Posts Tagged Ane Brun
The Undercover Soundtrack is a series where I host a writer who uses music as part of their creative environment – perhaps to connect with a character, populate a mysterious place, or hold a moment still to explore its depths. This week my guest is by award-winning novelist, poet and novella-ist Heidi James @heidipearljames
Soundtrack by Nirvana, Ane Brun, Jason Donovan, Kylie Minogue, David Bowie, Beastie Boys, Portishead
I’ll start with a confession – I don’t usually listen to music when I’m writing or reading, or cooking or clearing up, or anything really when I’m alone. I prefer silence and birdsong. Partly I think that’s because I’ve lived all my adult life with people who love and make music, and so have been saturated by other people’s sounds and musical choices; and partly because I have a noisy, busy mind, music has been too much of a distraction, especially if I’m in company, the noise making them less easy to access or decipher.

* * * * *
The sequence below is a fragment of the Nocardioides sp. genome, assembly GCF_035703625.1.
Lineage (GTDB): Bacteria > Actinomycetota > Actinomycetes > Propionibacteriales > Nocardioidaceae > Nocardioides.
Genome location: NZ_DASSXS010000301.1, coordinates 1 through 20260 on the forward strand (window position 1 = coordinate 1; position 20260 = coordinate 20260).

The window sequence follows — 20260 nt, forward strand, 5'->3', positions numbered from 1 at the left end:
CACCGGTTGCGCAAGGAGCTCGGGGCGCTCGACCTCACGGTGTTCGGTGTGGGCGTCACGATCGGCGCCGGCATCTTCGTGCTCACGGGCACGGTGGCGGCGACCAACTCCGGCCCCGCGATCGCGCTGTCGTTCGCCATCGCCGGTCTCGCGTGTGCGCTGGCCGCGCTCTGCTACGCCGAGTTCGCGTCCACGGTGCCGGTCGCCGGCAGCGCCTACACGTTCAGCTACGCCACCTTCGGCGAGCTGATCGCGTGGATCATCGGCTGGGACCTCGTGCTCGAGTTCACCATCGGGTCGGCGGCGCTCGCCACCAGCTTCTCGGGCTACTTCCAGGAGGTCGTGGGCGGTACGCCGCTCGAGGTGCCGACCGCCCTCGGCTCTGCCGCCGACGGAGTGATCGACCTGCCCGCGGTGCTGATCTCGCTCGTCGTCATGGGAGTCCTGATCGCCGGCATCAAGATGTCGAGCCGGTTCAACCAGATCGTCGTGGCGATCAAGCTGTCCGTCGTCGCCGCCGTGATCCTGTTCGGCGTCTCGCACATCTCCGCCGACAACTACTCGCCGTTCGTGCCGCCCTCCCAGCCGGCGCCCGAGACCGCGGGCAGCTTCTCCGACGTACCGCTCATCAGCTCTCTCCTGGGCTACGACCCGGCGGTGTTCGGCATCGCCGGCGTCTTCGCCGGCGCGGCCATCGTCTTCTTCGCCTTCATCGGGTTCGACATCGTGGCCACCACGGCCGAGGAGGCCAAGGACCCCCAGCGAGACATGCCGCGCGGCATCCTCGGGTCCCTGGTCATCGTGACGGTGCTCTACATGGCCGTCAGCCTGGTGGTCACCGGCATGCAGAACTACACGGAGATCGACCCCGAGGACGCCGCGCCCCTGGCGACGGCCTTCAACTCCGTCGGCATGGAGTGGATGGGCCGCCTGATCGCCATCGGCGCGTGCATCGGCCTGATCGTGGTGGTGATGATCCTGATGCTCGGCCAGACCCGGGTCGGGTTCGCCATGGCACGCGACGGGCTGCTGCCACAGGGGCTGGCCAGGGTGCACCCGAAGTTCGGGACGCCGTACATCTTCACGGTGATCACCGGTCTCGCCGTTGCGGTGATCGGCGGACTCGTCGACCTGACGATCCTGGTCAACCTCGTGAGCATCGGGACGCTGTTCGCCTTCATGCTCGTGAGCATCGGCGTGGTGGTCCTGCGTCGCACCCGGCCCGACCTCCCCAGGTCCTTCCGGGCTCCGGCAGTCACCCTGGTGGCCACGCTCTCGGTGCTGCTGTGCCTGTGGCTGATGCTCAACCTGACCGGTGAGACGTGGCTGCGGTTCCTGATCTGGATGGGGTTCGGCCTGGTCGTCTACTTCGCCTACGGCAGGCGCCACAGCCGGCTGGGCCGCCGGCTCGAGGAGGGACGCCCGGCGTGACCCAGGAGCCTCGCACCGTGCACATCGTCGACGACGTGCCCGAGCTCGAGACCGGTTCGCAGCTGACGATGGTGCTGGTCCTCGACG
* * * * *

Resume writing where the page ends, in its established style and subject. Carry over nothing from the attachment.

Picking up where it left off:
Yet, that changed when I started writing So the Doves. One strand of the narrative is set in the late 80s and early 90s, so listening to music from that era was essential to finding my way back to the texture, smells, fashion and visuals of that time. Listening to random tunes that I’d never usually listen to, like Jason Donovan and Kylie Minogue’s duet, Especially for You (time hasn’t improved it to my mind) helped me visualise that world of my childhood in ways that are not part of the novel, but that would be crucial to the writing of it. Hearing Terence Trent Darby’s Wishing Well, I could see our neighbour, Martin, in his socks and sandals, his knee-length grey shorts and neatly ironed t-shirt as he polished his blue Datsun and there was my mum, her sunbed on the patio, soaking up the rays, cigarette smoke turning and rising above her.
The main characters in the novel, Marcus and Melanie, forge the first bonds of their teenage friendship from a love of music:
‘Marcus,’ she said, her voice low and soft, ‘do you honestly think that what you learn in class today will be of more value to you than what you’ll learn in Vinyl Exile? Come on.’ She stood up, raised her eyebrow and cocked her head in the direction of town. ‘Let’s go my rebellious friend.’